During our three weeks in Greece we saw so many beautiful places, visited plenty of ancient sites and enjoyed some great walking. I thought I would concentrate on the walks in my blog posts, firstly a very memorable walk from Delphi and then a walk from Ancient Corinth that did include visiting the Acrocorinth. My second post will tell you about our walks on the stunning Pilion peninsular on the Aegean Sea.
The old zigzag path from Delphi to the beautiful Livadi plateau climbs the hillside from near the Museum of Delphic Festivals at the top of the town and black and yellow markers indicate the E4 path. The path firstly follows the ridge through flower-rich meadows above the site of the Delphi oracle and the Temple of Apollo [a fantastic site we had visited the day before] and there are good views on to the stadium. The path soon joins the old stone zigzag route that takes a gentle meandering route up the crag. This timeless path, that has been used for generations, is broad and cobbled and gave us continuing stunning views down to Delphi and the sea at Itea. Stopping for a rest was always interesting as around us there was an abundance of flowers, including giant fennel on the lower slopes and lots of tassel hyacinths, hypericum and sage as we climbed higher and we were accompanied by hundreds of butterflies. Each time the zigzags reached the most easterly point of the crag we had views down in the spectacular rocky gorge above Delphi. At the top of the crag we entered a sheltered valley of cropped grass, juniper bushes, more flowers and sparse trees with paths branching off across the red earth. This was such a tranquil and peaceful spot we spent some time here, identifying the flowers, watching the birds and practicing tai chi. The valley opened out and we reached a wooden water trough, farm buildings and suddenly, after a morning of solitude, met other walkers. We continued upwards to a grassy meadow on the ridge and had lunch with a view of the snowy massif of Mount Parnassus, cows quietly moving across the meadows in front of us. We returned the same way. The walks climbs about 700 metres and we had taken our time and so were out for six hours. We both agreed it was a fantastic day!
From Ancient Corinth we set off to climb the obvious hill you can see from the town. This craggy hill is topped by a fortress, the Acrocorinth. We found the Fountain of Hadji Mustapha easily enough just outside Ancient Corinth. When we arrived it was swarming with what we christened the Corinth walking group. The group, like any walking group, were chatting, checking their rucksacks and filling water bottles and we couldn’t get anywhere near it. Giving up on the fountain and avoiding the starving puppies we took the path behind the fountain. There were no signs and we quickly misplaced the path and followed a steep route that merely cut off the corner and took us back to the road. Rather than double-back we chose to walk most of the four kilometres to the Acrocorinth on the road. On the way back down we realised we should have stayed lower and taken a more gentle path that traversed the hillside. Fortunately, the road only goes to the fortress and was quiet and it was delightful with so many flowers along the verge and a fantastic view over the bay. Arriving at the Acrocorinth we were pleased to see the entrance was free and also pleased we had come in the morning as it only opens until 15.00. The castle was first used by the Greeks from the 4th century BC, in the 12th century first the Frankish took over and then the Ottomans and during their rule the Venetians took control briefly. Each of these different rulers extended the castle walls outwards and today these walls extend over two kilometres and visitors enter through three defensive gates. We walked up the steep hillside on marble paths in to the vast castle. The castle was used as a refuge from pirates by the people of Corinth and they built houses, churches and mosques here so they could survive a siege. The different occupiers have left a mixture of architectural styles and the buildings that remain are dotted around the hillside. Getting around these buildings takes some effort as you climb up to the different buildings on what are often very rocky and steep paths bordered by colourful wild flowers. I breathed in deeply, enjoying the sweet aroma of camomile, its scent released as we crushed the profusion of flowers on the paths. The animals that now call the Acrocorinth home are hundreds of house martins. They have found a perfect place to live here: castle walls with nooks and crannies for nests, an abundance of flowers that bring in insects for food and they constantly swoop acrobatically through the air above visitor’s heads. Health and safety is less of a concern in Greece generally and visitors are expected to use their common sense, so when you reach the outer walls, if you have a head for heights, you can stand on the walls enjoying the terrific views all around, a precipitous drop below and no railings to protect you. We had a picnic at the high tower looking over the patterns of olive groves below and then found the highest point where there had once been a temple to Aphrodite, followed by a Byzantine church, then a mosque and finally a Venetian belvedere. The Acrocorinth was a hard to beat place; it had great views, fascinating history and it was free! Walking back down the hill we met the Corinth walking group once again at the fountain returning from their own walk.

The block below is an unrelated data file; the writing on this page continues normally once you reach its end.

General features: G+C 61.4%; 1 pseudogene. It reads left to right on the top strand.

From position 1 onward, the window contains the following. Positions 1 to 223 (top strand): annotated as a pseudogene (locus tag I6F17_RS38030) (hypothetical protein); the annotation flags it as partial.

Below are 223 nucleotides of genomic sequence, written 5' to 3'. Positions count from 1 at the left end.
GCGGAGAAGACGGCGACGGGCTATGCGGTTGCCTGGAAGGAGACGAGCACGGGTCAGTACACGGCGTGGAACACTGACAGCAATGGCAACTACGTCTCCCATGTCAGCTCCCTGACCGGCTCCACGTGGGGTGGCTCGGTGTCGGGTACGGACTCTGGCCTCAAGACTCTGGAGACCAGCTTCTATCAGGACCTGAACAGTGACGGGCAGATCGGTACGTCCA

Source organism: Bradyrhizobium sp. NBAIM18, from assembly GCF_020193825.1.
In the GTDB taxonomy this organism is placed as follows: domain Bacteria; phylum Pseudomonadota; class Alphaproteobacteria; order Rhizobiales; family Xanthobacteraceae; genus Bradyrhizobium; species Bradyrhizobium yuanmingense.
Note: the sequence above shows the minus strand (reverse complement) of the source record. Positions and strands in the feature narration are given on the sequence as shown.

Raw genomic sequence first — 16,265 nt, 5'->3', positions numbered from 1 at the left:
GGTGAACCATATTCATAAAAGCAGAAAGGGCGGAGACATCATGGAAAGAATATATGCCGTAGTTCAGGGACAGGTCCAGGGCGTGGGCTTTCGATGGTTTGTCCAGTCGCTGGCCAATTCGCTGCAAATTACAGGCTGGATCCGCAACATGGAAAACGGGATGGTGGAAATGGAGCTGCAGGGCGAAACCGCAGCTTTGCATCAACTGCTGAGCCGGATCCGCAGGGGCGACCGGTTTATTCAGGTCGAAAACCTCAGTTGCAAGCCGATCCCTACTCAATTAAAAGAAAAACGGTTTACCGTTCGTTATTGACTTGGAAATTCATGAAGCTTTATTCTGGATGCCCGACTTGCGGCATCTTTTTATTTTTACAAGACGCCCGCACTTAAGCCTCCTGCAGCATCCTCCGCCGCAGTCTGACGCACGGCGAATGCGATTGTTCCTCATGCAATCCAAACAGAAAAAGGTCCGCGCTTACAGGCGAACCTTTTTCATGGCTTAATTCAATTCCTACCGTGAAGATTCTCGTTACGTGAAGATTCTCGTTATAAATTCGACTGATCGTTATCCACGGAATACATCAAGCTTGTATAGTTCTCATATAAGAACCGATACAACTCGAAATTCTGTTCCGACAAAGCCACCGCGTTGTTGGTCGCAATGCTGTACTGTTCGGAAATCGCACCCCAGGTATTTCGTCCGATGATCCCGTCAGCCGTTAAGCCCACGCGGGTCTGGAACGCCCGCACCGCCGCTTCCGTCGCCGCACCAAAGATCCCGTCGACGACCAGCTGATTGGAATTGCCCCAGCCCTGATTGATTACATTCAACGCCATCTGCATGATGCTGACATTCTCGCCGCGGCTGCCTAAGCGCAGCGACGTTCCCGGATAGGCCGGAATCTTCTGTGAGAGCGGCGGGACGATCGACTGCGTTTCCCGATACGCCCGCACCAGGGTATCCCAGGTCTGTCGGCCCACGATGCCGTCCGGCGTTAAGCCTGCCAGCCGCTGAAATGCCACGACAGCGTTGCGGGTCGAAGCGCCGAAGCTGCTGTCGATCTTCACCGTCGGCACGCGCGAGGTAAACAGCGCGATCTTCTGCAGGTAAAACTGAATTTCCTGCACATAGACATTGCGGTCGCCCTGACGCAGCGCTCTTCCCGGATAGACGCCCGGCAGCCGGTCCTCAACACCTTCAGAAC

Greece was certainly proving to be excellent for walking.